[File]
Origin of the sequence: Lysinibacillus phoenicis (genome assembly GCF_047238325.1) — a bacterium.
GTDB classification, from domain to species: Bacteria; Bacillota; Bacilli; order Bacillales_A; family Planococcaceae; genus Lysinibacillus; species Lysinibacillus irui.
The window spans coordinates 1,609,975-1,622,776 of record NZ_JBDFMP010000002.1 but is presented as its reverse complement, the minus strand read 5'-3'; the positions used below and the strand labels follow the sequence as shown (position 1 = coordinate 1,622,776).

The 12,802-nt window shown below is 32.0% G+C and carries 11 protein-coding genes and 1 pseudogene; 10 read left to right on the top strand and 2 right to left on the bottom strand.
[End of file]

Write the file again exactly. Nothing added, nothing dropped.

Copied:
Origin of the sequence: Lysinibacillus phoenicis (genome assembly GCF_047238325.1) — a bacterium.
GTDB classification, from domain to species: Bacteria; Bacillota; Bacilli; order Bacillales_A; family Planococcaceae; genus Lysinibacillus; species Lysinibacillus irui.
The window spans coordinates 1,609,975-1,622,776 of record NZ_JBDFMP010000002.1 but is presented as its reverse complement, the minus strand read 5'-3'; the positions used below and the strand labels follow the sequence as shown (position 1 = coordinate 1,622,776).

The 12,802-nt window shown below is 32.0% G+C and carries 11 protein-coding genes and 1 pseudogene; 10 read left to right on the top strand and 2 right to left on the bottom strand.